Film Reviews

Blockers or: What we mean when we say gender parity in Hollywood will lead to better movies

Blockers is the type of movie we’re talking about when we say gender parity in Hollywood will lead to better, more interesting stories. A female director managed to come along and revive the teen sex comedy mostly by telling a familiar story but from a new point of view. Turns out, a storyline combining equal parts Superbad, American Pie, and Porky’s doesn’t seem so derivative when it dares to ask, “What if in this version it’s a story about the girls, not the guys?”

A bit of background: Seth Rogen and Evan Goldberg had a sex comedy script from a couple of guys who imagined a scenario in which three dads go to extreme lengths to put the kibosh on their daughter’s plans to lose their virginity on prom night. They called it Cherries. Over time, one of the dads was changed into a mom, and the title was dropped in favor of Blockers. The script was also revised to make it equally about the hormonal daughters (played by Kathryn Newton, Geraldine Viswanathan, and Gideon Adlon) and their overprotective parents (played by Leslie Mann, John Cena, and Ike Barinholtz).

Most significant to that process was Kay Cannon, a Tina Fey writing alumn with Pitch Perfect, New Girl, and Girlboss on her resume along with 30 Rock. She’d been a part of a gathering of female writers asked by Rogen and Goldberg to consult on Neighbors 2, a sequel to a very dude-centric comedy about a fraternity that was flipping the script and focusing on a sorority this time. Cannon’s leadership in this unofficial writer’s room so impressed Rogen and Goldberg that they kept her in mind for any future projects. When Blockers came along they offered her the job to direct even though she hadn’t directed anything before.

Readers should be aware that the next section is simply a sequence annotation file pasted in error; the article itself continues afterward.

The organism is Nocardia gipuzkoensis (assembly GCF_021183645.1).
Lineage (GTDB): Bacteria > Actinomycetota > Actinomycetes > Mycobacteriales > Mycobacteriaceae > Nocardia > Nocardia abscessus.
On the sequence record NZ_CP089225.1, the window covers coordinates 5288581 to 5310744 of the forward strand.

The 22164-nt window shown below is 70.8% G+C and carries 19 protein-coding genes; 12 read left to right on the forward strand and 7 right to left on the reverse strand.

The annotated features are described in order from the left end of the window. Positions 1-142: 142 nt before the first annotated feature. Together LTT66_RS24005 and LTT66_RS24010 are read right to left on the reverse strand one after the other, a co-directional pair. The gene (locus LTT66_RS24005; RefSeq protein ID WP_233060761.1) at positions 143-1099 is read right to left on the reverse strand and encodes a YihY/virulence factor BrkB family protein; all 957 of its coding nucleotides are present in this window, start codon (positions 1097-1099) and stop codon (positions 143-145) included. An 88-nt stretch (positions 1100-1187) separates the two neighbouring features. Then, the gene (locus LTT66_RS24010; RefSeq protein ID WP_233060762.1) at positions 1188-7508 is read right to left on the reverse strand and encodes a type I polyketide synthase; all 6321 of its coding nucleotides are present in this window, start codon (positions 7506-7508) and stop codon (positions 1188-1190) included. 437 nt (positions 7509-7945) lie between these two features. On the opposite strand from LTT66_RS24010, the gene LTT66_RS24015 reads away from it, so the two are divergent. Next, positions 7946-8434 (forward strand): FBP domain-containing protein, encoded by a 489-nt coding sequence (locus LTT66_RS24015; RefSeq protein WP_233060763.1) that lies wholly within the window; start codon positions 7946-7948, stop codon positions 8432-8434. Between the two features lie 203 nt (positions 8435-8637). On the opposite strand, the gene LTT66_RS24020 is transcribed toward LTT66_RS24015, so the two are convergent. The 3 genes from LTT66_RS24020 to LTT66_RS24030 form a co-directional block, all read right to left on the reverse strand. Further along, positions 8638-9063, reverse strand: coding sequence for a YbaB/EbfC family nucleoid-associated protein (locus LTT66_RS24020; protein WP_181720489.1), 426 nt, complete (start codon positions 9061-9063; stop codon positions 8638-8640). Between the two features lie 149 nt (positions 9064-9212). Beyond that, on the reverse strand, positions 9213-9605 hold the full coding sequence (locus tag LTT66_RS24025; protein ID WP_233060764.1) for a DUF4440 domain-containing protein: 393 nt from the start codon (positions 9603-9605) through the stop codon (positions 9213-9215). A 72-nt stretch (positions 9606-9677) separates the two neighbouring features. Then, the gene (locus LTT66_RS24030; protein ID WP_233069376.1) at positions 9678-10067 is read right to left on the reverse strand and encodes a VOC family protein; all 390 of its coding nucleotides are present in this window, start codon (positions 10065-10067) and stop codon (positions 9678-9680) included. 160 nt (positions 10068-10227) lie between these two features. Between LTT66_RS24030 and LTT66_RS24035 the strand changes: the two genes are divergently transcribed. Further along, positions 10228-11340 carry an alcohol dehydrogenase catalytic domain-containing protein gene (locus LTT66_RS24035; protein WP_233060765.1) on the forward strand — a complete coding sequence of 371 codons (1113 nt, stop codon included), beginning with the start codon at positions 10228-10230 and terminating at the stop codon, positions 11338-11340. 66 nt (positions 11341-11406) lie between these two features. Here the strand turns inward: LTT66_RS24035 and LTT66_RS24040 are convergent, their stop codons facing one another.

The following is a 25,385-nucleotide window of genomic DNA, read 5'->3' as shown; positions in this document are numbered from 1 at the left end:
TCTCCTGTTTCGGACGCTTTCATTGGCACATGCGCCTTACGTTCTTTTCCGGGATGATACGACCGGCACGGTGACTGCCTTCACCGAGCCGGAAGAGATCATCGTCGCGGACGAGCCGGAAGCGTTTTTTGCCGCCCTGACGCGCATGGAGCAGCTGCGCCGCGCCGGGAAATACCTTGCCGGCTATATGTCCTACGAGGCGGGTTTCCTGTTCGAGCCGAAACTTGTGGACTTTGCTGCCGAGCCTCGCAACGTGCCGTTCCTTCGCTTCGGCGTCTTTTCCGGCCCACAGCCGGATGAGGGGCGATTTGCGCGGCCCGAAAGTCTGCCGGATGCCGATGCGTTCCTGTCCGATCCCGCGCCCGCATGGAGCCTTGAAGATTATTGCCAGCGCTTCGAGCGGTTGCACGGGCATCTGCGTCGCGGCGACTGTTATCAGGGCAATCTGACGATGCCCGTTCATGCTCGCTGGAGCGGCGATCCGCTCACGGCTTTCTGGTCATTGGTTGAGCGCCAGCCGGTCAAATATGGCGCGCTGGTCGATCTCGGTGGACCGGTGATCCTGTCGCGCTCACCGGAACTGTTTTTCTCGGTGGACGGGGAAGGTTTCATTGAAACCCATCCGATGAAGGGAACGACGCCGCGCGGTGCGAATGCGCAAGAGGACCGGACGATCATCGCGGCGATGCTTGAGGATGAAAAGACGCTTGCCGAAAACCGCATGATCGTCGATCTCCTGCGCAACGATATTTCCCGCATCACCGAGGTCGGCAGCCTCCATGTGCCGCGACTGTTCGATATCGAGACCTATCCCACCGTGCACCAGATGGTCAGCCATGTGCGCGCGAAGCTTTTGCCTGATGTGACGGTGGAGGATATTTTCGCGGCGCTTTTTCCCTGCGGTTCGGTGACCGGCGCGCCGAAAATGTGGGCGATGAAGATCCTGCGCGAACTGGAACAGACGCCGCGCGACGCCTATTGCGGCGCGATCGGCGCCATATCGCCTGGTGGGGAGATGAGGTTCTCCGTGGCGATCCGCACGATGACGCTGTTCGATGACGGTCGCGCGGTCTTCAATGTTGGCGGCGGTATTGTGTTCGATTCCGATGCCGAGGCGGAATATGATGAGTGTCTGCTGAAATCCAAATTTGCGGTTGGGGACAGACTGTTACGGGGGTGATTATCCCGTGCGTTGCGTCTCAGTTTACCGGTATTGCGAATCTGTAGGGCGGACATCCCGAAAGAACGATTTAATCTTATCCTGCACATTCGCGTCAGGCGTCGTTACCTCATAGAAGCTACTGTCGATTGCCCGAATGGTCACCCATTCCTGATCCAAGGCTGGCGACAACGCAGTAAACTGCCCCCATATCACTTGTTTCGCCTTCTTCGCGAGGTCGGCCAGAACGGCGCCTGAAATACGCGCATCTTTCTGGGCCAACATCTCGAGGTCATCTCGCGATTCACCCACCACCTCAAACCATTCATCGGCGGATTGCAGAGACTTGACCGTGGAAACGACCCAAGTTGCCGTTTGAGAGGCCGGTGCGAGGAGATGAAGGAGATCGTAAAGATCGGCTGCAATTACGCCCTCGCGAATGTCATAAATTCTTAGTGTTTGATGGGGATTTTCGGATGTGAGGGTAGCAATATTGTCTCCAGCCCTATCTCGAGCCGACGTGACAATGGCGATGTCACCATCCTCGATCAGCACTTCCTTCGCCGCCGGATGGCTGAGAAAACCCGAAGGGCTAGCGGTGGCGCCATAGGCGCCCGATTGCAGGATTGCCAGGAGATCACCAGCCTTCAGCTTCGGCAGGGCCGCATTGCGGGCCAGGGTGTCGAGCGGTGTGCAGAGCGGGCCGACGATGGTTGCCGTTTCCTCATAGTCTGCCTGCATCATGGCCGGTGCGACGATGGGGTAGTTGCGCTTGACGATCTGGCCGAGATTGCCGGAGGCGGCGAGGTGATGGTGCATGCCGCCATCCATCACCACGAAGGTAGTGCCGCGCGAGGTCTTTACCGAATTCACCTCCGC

Like Greta Gerwig with Lady Bird before her, she was absolutely ready. She’d already grown tired of watching of other people direct her writing, and Blockers was something she knew she could improve, telling Esquire:

I’m a parent of a daughter, and I was also a teenage girl who lost her virginity. And I knew what the changes that I wanted to make and how to make it more from a female perspective, because it very much felt like it came from a male perspective. I couldn’t wait to get my hands on it.

Not that she didn’t have to fight. Evan Goldberg and Seth Rogen showed with Superbad, a movie based on their own teenage experience, they understand what it’s like to be a teenage boy. In hiring Cannon, they acknowledged that a movie which flips the genders in the scenario needs a female perspective. Still, Goldberg occasionally pushed back on Cannon’s comedic impulses, repeatedly asking her to take things out during the editing in post-production because, as he saw it, “Teenage girls don’t talk like that.”

Oh, but they do, and Cannon had the recorded laughs from test screenings to prove it. Goldberg predicted audiences would react negatively to hearing teenage girls spout lines like “I’d rather eat ten dicks than one Mound!” He was wrong. He thought audiences wouldn’t believe a girl as attractive as Geraldine Viswanathan would have seriously never had a guy go down on her before. He was wrong, and Cannon used the test screenings to prove that to him.